The anthropomorphic metaphor of the market is too relativist, the view of the market as a voting machine is too rationalist: to take either too seriously leads to error.
People in the City talk of “the view of the market” and “what the market thinks”. Of course, the market does not think; only people think. But the anthropomorphic metaphor, which personalises market opinion, influences behaviour. Benjamin Graham, doyen of the value investor, once wrote of the capricious, volatile “Mr Market”. Warren Buffett, Graham’s successor today, continues this fancy.
A different metaphor is common among students of finance. The market is a voting machine, which allows participants to record their diverse views. The market price is a continuously varying record of the average of informed opinions.
While these two modes of description are not completely contradictory, their implications differ. The anthropomorphic metaphor is hierarchical. “We might ask the market,” City folk will say, but only if they occupy very senior positions or are leading specialists in their field. Such individuals are privileged by direct access to Mr Market himself. The most discreetly influential figures in the City and on Wall Street display the style and mannerisms of Mr Market’s courtiers.
The voting metaphor is democratic. Everyone’s opinion counts although some opinions count for more than others. Views are weighted by the amount of money behind them.
For those who think of the market as a person, investment skill is understanding Mr Market’s psychology and anticipating, a little faster than others, his changing moods. Those who think of the market as opinion poll take a sceptical view of all investment skill: they believe that the result of the continuous referendum reflects collective wisdom. Everything that can be known is already in the price of securities. The voting machine metaphor underpins the efficient market hypothesis.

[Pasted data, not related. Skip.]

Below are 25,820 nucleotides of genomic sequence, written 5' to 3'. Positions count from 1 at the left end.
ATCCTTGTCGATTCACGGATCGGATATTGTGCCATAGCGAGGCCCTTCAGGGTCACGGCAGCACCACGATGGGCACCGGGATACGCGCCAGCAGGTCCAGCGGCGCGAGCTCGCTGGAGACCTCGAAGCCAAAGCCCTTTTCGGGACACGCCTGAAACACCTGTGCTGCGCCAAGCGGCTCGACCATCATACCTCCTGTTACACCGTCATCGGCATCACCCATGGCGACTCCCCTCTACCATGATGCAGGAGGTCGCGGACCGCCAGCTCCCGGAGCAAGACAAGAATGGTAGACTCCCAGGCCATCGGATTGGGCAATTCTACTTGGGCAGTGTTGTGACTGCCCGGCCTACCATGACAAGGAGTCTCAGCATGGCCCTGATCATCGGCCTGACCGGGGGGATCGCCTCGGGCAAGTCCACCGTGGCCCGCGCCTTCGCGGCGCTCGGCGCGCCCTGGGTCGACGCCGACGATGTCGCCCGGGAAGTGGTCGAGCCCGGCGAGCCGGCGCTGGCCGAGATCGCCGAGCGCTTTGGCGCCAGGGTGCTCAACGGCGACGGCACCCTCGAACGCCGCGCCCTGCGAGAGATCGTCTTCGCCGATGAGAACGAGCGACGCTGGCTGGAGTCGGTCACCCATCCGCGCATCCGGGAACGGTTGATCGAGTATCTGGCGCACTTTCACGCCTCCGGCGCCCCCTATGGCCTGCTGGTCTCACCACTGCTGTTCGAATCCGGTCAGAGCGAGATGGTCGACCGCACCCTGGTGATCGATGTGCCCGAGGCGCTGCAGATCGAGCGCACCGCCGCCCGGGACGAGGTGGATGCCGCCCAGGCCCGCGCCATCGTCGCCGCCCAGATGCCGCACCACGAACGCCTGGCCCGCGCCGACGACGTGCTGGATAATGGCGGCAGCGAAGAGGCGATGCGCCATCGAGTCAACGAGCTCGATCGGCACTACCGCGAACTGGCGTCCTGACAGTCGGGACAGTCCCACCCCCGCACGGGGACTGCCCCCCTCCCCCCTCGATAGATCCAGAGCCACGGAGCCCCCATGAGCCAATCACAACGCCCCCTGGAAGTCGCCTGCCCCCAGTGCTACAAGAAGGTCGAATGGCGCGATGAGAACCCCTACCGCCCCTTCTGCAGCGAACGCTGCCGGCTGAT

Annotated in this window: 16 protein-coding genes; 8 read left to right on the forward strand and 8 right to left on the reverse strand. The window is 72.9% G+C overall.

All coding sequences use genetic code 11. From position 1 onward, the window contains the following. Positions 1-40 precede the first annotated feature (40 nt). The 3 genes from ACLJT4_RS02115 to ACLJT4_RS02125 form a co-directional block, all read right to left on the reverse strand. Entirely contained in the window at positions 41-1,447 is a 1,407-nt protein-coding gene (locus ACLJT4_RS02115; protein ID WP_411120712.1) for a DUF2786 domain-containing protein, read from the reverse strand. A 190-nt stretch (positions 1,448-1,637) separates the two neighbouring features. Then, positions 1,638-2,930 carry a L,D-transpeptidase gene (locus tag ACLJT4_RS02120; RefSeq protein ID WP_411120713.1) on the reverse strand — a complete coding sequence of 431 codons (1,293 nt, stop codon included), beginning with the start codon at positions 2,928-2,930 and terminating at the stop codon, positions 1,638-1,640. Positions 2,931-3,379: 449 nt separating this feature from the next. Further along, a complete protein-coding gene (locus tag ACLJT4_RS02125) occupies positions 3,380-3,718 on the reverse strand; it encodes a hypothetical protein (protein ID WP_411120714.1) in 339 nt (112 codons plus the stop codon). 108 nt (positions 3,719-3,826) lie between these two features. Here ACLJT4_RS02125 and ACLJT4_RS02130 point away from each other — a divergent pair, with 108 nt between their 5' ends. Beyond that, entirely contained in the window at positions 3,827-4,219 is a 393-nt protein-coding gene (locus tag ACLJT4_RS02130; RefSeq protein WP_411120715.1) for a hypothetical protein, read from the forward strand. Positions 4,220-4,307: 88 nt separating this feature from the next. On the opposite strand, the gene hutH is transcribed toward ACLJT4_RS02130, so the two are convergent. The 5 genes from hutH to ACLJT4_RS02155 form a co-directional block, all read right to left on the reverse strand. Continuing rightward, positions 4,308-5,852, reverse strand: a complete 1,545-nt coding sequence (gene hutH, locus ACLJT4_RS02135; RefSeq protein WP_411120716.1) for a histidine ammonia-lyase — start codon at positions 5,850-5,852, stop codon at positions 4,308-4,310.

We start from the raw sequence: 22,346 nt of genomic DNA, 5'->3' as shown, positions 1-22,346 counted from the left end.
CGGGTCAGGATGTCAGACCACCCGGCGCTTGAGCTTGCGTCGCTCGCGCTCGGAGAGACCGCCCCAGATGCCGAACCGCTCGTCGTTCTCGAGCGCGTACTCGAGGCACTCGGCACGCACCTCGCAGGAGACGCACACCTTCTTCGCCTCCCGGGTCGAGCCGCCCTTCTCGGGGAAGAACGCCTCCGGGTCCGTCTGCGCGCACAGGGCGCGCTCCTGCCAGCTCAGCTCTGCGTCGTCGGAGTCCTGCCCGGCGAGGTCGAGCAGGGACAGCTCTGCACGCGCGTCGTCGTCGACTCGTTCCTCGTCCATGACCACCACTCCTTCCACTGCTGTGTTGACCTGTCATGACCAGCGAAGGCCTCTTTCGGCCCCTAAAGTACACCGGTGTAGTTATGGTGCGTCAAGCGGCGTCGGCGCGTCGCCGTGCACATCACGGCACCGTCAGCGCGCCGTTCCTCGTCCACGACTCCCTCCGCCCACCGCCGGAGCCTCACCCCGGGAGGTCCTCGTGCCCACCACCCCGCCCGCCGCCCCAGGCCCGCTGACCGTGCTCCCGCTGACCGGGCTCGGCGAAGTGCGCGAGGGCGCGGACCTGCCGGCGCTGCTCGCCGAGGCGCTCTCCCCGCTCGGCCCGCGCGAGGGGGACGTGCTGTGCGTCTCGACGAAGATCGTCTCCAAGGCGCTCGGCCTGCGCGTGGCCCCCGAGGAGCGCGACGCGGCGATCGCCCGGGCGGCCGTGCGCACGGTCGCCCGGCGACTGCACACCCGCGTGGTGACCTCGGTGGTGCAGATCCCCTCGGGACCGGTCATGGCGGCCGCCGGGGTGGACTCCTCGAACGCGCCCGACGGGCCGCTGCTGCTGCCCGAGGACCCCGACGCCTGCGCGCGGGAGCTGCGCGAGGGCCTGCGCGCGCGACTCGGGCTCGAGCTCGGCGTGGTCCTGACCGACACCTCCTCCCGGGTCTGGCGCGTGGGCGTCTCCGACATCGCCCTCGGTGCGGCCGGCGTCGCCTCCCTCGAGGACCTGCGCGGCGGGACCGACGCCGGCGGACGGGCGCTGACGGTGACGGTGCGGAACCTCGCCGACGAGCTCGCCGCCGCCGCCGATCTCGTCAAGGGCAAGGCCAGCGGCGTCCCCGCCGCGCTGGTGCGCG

Both metaphors are instructive but neither is adequate to describe the world: to take either too seriously leads to error. The voting mechanism metaphor is indispensable to the interpretation of short-term responses. Market players vote their expectations of variables for which the range of outcomes, and the process by which the outcomes are revealed, are well defined. The market price reflects an average of prevailing opinions about events such as interest rate decisions and corporate earnings announcements, and market reaction will reflect the difference between that average and the outcome.
But the anthropomorphic metaphor helps explain longer-term trends. The uniformity of conventional wisdom determines the fads and fashions that routinely grip markets. Abrupt changes in the opinion of Mr Market are the only means of explaining extreme market movements such as the crash of October 1987.
But since there is no Mr Market, those who chase him pursue their own shadows. In this imagined world, there are no criteria of truth other than what is generally believed to be true. So, as during the New Economy bubble, common belief can become divorced from objective reality. The (first) Gulf war, Jean Baudrillard said, took place only on television. The New Economy, in much the same sense, was observed only on Wall Street. Today, the improbable belief that opaque financing arrangements can generate returns far in excess of those earned on underlying investments acquires validity only from being generally believed.
But if the anthropomorphic metaphor is too relativist, the alternative view is too rationalist. The metaphor of market as voting machine gives too much credence to the coherence of collective wisdom. As Mr Buffett has observed, the efficient market hypothesis is 90 per cent true but the difference between 90 per cent and 100 per cent is night and day.
The pragmatism that judges wisdom by results confirms the investment philosophy of the Sage of Omaha. Mr Market is a silly old fool who occasionally makes assets available to Berkshire Hathaway below their fundamental value. The voters in the market referendum are overpaid know-it-alls whose opinions count for little relative to the shrewd assessment of the wise observer, who is not swept up in the intrigues of Mr Market’s court.